Can I defer my Old Age Security (OAS) pension benefits and receive AISH benefits?
No, the AISH program requires applicants and clients who are eligible for OAS pension benefits to access these benefits as soon as they are eligible.
The AISH program is designed to provide financial and health benefits to working-age Albertans who have a disability that substantially limits their ability to earn a livelihood. These benefits are provided to help ensure AISH clients are able to cover the cost of their living needs until they transition onto benefits for seniors. OAS pension benefits, in combination with other federal and provincial government financial and health benefits, are designed to help ensure people turning 65 years of age are able to cover the cost of their living needs.
As OAS pension benefits serve the same purpose as AISH benefits, the AISH program requires applicants and clients who are eligible to receive OAS pension benefits to access these benefits as soon as they are eligible. AISH clients transitioning onto these benefits may also be eligible for a number of provincial programs for seniors, including the Alberta Seniors Benefit, Special Needs Assistance for Seniors, Dental and Optical Assistance for Seniors and Alberta Blue Cross Coverage for Seniors.
As the AISH program recognizes a mutual obligation of cohabiting partners to support one another and cohabiting partners income is considered when determining AISH financial eligibility, the AISH program also requires cohabiting partners to access OAS pension benefits as soon as they are eligible.
What do I have to report while receiving AISH?
If receiving AISH, you are required to advise your AISH worker of any changes to your financial, household or medical situation that may impact your eligibility or the amount of financial assistance you receive from AISH.
It is important to inform your AISH worker if your situation changes so that your AISH living allowance can be calculated correctly and your worker can assist you to best meet your changing needs. As an AISH client, you must report the following as soon as reasonably possible:
- any change in your medical condition;
- any change in your situation that permits you to begin work, training or rehabilitation;
- any change in your assets or your cohabiting partner's assets;
- any change in your marital status or change in a cohabiting partner relationship;
- any change in the number of your dependent children;
- any change in your address, phone number or other contact information;
- a move to or from an institution or other facility such as a hospital, including one involving a cohabiting partner or dependent child;
- a permanent move outside Alberta; and
- an extended stay outside Alberta.
For an information sheet about reporting changes to AISH, refer to the Reporting Changes Tip Sheet.
Can I live in a facility and receive AISH?
Yes, if you live in a facility, AISH will provide a monthly modified living allowance consisting of a maximum monthly personal allowance of $315, plus an accommodation rate. The types of accommodations considered a facility by AISH are:
- Nursing homes as defined in the Nursing Homes Act;
- Part of an approved hospital or auxiliary hospital as defined in the Hospitals Act in which a person receives similar care as received in a facility that is not designated as a facility under the Mental Health Regulation;
- A facility or part of a facility approved by AISH as a designated supportive living unit; and
- A residential facility or part of a residential facility approved by AISH in exceptional circumstances when an applicant or client has unique care needs.
AISH uses the rates outlined in the Nursing Homes Operation Regulation of the Nursing Homes Act to set the amounts that can be provided as an accommodation rate.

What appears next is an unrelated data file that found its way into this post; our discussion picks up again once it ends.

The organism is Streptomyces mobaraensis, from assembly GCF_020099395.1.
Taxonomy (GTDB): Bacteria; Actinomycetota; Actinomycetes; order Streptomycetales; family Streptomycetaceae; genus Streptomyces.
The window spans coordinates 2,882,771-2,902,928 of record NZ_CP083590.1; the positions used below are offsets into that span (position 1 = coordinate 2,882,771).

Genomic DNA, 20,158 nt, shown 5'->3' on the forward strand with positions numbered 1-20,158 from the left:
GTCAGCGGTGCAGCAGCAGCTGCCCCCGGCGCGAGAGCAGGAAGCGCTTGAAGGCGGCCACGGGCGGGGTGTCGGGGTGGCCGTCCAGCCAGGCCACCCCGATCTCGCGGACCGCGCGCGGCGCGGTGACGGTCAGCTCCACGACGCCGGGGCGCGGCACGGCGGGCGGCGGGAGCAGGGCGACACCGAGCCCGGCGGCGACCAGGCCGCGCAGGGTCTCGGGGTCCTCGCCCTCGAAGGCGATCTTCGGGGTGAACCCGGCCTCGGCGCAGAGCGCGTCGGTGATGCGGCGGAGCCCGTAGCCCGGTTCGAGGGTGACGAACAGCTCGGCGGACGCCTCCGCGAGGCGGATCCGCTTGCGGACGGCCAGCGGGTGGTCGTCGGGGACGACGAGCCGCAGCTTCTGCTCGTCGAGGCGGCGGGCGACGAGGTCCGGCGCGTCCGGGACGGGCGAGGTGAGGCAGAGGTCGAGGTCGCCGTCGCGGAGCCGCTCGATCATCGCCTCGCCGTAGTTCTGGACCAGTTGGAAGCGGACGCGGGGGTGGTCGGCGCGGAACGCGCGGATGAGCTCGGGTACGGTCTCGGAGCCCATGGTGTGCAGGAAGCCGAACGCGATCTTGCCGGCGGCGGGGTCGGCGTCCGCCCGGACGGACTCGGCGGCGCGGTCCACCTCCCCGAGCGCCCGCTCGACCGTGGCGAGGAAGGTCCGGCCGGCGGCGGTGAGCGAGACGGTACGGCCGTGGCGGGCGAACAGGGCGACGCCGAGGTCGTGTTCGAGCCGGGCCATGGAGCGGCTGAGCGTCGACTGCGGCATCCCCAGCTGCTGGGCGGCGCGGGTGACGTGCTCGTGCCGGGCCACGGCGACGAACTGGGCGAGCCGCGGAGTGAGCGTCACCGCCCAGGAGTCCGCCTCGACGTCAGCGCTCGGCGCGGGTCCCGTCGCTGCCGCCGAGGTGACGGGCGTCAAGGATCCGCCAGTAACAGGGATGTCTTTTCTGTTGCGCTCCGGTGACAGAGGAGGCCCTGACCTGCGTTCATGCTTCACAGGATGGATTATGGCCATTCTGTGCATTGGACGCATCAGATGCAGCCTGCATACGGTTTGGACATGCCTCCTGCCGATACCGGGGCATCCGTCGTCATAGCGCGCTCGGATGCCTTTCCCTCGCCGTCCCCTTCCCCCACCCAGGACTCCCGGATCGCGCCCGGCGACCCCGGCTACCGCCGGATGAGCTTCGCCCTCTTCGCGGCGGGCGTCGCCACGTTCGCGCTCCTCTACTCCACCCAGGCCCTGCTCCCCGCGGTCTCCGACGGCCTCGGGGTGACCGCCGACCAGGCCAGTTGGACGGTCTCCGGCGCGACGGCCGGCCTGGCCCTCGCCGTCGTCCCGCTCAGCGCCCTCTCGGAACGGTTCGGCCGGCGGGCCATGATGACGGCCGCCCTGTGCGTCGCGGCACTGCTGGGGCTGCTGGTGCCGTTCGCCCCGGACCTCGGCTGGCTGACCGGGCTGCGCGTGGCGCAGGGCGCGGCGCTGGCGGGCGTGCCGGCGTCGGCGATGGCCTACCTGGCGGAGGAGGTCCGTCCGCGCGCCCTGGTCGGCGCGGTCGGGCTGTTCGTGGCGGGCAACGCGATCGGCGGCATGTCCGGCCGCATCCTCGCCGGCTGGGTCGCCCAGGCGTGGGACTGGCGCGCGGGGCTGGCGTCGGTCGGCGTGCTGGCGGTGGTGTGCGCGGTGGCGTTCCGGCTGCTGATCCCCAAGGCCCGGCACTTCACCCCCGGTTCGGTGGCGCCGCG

For more information about benefits provided to AISH clients who live in facilities, refer to the Living in a Facility Tip Sheet. The Alberta government legislation in this section can be accessed from the Queen's Printer.
Can I appeal decisions about AISH?
Yes, you can appeal most decisions about AISH.
AISH decisions can affect many different people including an applicant, a client, a financial administrator, a third party or a sponsor of a landed immigrant. Such a person is referred to as an affected party.
When a decision is made, the affected party is notified in writing of the decision and their right to appeal that decision. If the affected party wishes to appeal the decision, they must provide notice, in writing, outlining their disagreement with the decision and requesting that the matter be referred to the Appeal Panel.
For more information about appealing AISH decisions, including a listing of what can be appealed, refer to the Appealing a Decision Tip Sheet. To request an appeal of an AISH decision, fill out a Notice of Appeal.
For more information contact the Appeals Secretariat office at:
Outside Edmonton or Calgary: call 310‑0000 toll free in Alberta and then dial 780‑427‑2709
What terms are commonly used by AISH?
An impairment of mental or physical functioning or both that, in a director's opinion after considering any relevant medical or psychological reports, causes substantial limitation in the person's ability to earn a livelihood and is likely to continue to affect that person permanently because no remedial therapy is available that would materially improve the person's ability to earn a livelihood.
This term is used to describe a variety of types of relationships. It includes:
- a spouse; or
- a person in a relationship of interdependence.
A relationship of interdependence is a relationship outside of marriage where two people reside together, share one another's lives, are emotionally committed to one another and function as an economic and domestic unit. This may include relationships where two people live together and are partner to an Adult Interdependent Partner Agreement or have a child or adopted child together. It also includes two people who have a relationship described above, are not living together and have a financial interdependency, other than for child support, spousal support or adult interdependent partner support.
An unmarried child or a child who is not in a cohabiting partner relationship, who is living with you, you financially support, and who is:
- under age 18, or
- under age 20 and attending high school.
An informal trustee appointed under the Assured Income for the Severely Handicapped Act to administer a client's financial assistance.
For more information about terms used by AISH, refer to the definitions section in the AISH Online Policy Manual.
Where can I get more information?